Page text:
In the summer of 1932, eighteen year-old Barbara Follett and her “semi-platonic” friend Nickerson Rogers quit New York City and headed to Maine with the plan of following (or semi-following) the nascent Appalachian Trail from its northern terminus at Katahdin as far south as they could get before winter set in. To make matters tricky, the AT had not yet been cut in Maine, so bush-whacking and guesswork were in order. Travels Without a Donkey recounts their adventures from Katahdin to Lake Umbagog on the New Hampshire border. They then continued their walk over the White Mountains and down Vermont’s Long Trail to western Massachusetts. They had been planning to hitch-hike to Tennessee to continue their journey along the AT, but something changed their minds and they sailed to Majorca instead, spending the winter of 1932 and most of 1933 exploring southern Europe.
“It’s spring,” Nick said.
In the very shadow of New York’s skyline, one solitary white crocus had blossomed in a scrawny patch of grass.
“What shall we do about it?” he demanded.
“What does anybody in New York do about it? Grin and bear it.”
“Come on, Bar–show a spark of life, old gal. I’m getting out of here this summer.”
“But — ”
“Getting out. Leaving the office. Going into the north woods. Mountains. It’s spring, child!”
I looked at him to make sure he was serious. In these depressed times, one didn’t leave good jobs in order to run away to the north woods. His brown eyes sparkled. But then, they always did. He was the one person in New York whose eyes always sparkled.
“All right — I wish you joy.”
He fished in various pockets and finally produced a little square of white metal, with a monogram and the words: “Appalachian Trail – Maine to Georgia.”
“That’s what I’m going to do,” he explained. “I haven’t had a walk for ages. Well, I’m going to have a real one now.”
“Not from Maine to Georgia!”
“Why not? It’s only two thousand miles or so.”
“It’ll take all summer.”
“Can you think of a pleasanter way to spend the summer?”
I looked at the solitary white crocus in the scrawny patch of grass. “No,” I said. “I can’t.”
Over lunch that day, he told me about this Appalachian Trail. It is a footpath, starting at Katahdin, that grand old mountain in Maine, and ending at Mount Oglethorpe way down in Georgia, after having crossed the highest and handsomest country of all the states between. Now, owing to the diligence and energy of walking clubs in various parts of the country, only a few miles of trail remains to be broken. But two years ago, when Nick told me about it over our luncheon, a large part of the trail, especially in Maine, was still theory–a dream, an ambition. Where it had become an actuality, it was marked with metal squares like the one he had shown me.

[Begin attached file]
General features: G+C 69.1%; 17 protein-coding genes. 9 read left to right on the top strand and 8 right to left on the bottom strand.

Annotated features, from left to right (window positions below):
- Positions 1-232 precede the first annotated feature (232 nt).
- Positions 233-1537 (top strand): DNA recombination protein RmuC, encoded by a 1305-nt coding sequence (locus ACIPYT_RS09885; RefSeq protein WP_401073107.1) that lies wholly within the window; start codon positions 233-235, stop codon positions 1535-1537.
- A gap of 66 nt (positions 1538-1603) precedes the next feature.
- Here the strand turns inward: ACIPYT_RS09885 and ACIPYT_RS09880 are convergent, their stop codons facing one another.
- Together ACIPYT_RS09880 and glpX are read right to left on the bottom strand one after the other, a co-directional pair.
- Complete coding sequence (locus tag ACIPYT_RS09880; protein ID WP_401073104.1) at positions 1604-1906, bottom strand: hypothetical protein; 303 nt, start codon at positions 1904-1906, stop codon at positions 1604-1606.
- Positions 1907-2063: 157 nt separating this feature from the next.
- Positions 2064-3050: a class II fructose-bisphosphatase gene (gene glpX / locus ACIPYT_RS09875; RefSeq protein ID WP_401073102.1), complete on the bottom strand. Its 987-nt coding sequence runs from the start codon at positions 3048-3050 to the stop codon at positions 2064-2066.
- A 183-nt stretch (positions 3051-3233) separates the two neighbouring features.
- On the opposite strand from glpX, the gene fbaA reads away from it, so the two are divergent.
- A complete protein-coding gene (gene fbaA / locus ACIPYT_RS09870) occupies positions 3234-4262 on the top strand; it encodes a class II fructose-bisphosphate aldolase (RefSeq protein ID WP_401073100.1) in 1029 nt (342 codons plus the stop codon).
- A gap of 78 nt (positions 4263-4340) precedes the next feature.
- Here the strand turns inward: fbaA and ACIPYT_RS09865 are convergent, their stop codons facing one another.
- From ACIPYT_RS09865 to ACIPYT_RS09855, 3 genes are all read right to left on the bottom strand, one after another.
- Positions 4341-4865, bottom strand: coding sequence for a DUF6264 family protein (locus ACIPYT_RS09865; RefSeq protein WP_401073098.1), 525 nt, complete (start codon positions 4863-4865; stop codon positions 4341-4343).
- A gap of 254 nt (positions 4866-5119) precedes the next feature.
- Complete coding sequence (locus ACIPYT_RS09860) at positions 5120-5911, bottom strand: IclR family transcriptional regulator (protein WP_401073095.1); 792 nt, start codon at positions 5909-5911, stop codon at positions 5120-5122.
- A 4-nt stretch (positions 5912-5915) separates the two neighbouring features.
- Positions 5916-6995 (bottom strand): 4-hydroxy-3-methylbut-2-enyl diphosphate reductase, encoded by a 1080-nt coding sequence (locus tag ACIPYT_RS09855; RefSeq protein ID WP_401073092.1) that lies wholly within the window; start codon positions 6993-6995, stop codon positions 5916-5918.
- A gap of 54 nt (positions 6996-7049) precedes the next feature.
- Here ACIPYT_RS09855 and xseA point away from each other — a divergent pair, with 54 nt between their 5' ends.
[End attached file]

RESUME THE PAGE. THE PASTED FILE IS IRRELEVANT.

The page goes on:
Quite a grand project, it sounded. I just sat staring and smiling, while he talked.
“Bar,” he began again, “I think I’d like you in shorts.”
“With your hair cut, flying in the wind–your swell red hair.”
“Cut my hair!”
“Your freckles are out-of-doorsy. You belong out-doors.”
“I haven’t got freckles,” I protested.
“Yes you have–very swell ones.”
“I know I belong out-doors,” I agreed. “I get mountain-fever. Got it now–something awful. I want to climb Wildcat.”
“We will,” he said happily. “I didn’t want to walk all the way to Georgia alone, anyway.”
“Are you asking me to come with you?”
“Of course! What else?”
“But I can’t — ”
“Nonsense. We start up north the first of July. You give ’em notice.”
“But, Nicky — ”
“‘But’ isn’t worthy of you, Bar. Not in spring.”
Some friends had a camp on a New Hampshire lake. It was there that Nick met me, promptly on the first of July. He was sunburned and smiling, comfortable in old clothes. Without stopping a minute, he deposited me and my pack in a borrowed canoe.
We paddled vigorously into the sunlit late–magic to someone parched from too much New York. After a while I saw white beach ahead of us, and the green canoe scraped sand gently.
A small green island. A pine dipping graceful branches over a flat boulder that stood half in the rippling lake, half on land. A tiny stone fireplace on top of the boulder. Golden rippled reflections wavered on the sand at the lake’s edge; silver ones shimmered on the under sides of the pine branches. The world smelt of sun, and bay leaves, and pine-needles. The brightness was almost unreal. The sun wrapped us in gleaming shawls of warmth.
We drew the canoe up. Nick parted the bay-bushes and revealed a little path, hardly more than would be made by a rabbit. Five or six yards back, on a knoll screened with bushes, was our house–a brown tent, not more than six feet square.
“This is it,” Nick announced. “This is home.”
I wanted nothing so much as to swim, although I soon found that muscles that had been in the city for two years had forgotten some of their rhythms. Then I sat, dripping, on the big boulder, long hair cascading down my back. I felt very white in this summer-time world where the human body ought to be brown.
Nick brandished a pair of scissors. “Off with it!”
I put up my arms in self-defense. “No — no!”
“Yes! Absolutely! You can’t walk two thousand miles with that yard of hair, child. It’ll get wound up in the blackberries. It’ll collect whole hay-ricks. Bats will nest in it.”
“But, Nicky, I like my hair. And I don’t object to bats.”
“I like it, too. But I don’t like what you do to it–tying your face to the back of your neck with it. I want to see it wave in the wind. That’s really why I married you. And anyway, you can grow it again.”
I wavered. “It would be more comfortable, of course …”
“Don’t, Nicky — !”
“Too late now. Got to go on with it.”
The air was full of flying fragments. Reddish fluff covered the boulder. A great weight was vanishing from my head. What hair I had left began to stand on end in the joy of its freedom. For the first time in years, it was waving in the wind.